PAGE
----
Ramli was the artistic director of the dance component of the festival that included, music, traditional theatre, standup comedy, food and cinema. With the strong Tamil connection in Malaysia, Ramli had boldly curated several new evenings of folk, contemporary and neo classical work based on Bharatanatyam and South Indian folk traditions. Many were world premieres and most were above average, with some being excellent.

On the day I landed, Malaysian, Taiwanese and American artistes collaborated in a music and dance event called PATH OF DISCOVERY, where Ramli shone in his contemporary avatar. Wearing a long white skirt, his fluid body skimmed across the stage and glided with balletic ease. The very next day, Chennai's folklorist V.R. Devika unveiled her large canvas of folk theatre through SIRIYAMMA SIRI - LAUGH GODDESS LAUGH. My detailed observations about these and other shows at DIVERSECITY can be accessed through my blog. ANITA RUNS AMOK in which I have described the shows and other aspects of the performances I viewed.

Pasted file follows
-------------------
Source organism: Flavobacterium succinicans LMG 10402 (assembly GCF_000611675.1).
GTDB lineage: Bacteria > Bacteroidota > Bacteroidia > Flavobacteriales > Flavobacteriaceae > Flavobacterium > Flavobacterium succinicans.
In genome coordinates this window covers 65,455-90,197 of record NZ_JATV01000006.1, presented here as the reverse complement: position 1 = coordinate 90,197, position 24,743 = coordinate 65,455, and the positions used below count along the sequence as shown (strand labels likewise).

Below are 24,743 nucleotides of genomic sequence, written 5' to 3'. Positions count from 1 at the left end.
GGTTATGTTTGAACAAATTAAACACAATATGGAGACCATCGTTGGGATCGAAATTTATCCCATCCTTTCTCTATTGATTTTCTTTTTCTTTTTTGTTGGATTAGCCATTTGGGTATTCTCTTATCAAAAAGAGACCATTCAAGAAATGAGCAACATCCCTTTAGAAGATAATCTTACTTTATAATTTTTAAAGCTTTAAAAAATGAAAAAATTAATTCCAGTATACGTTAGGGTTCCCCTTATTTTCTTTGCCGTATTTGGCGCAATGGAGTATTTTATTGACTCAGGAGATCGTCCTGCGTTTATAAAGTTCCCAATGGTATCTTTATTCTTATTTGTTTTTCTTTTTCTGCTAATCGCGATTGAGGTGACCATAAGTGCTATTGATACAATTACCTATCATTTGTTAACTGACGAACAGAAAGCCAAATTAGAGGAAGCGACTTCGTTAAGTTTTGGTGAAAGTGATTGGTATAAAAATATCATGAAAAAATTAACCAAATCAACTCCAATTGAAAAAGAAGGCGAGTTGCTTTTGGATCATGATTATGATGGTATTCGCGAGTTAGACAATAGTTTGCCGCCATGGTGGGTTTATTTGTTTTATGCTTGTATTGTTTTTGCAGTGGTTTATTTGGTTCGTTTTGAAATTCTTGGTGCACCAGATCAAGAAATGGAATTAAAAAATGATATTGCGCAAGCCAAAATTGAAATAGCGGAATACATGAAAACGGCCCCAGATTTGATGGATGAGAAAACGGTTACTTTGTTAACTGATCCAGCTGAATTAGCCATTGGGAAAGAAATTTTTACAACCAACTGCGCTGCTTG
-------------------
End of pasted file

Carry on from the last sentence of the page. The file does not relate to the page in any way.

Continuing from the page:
SIRIYAMMA SIRI - LAUGH GODDESS LAUGH

AMOK is a Malay word which means excitement, or vigour and a far cry from what AMUCK means today!

What I would like to add here is that the level of professionalism I saw in Kuala Lumpur in terms of infrastructure for the arts is very impressive.  In the heat of public protests against the ruling government, daily life continued, although attendance for some shows was disappointing. Presenters and organizers are facing the common challenge of getting bums on seats. The Hip Hop show PAK PANDIR YO showcased in the huge national ISTANA BUDAYA theatre attracted the young Malaysian crowd who turned up in good numbers to hoot, whistle and applaud the talented ensemble.

 
Ganjam ; Photo: A Prathap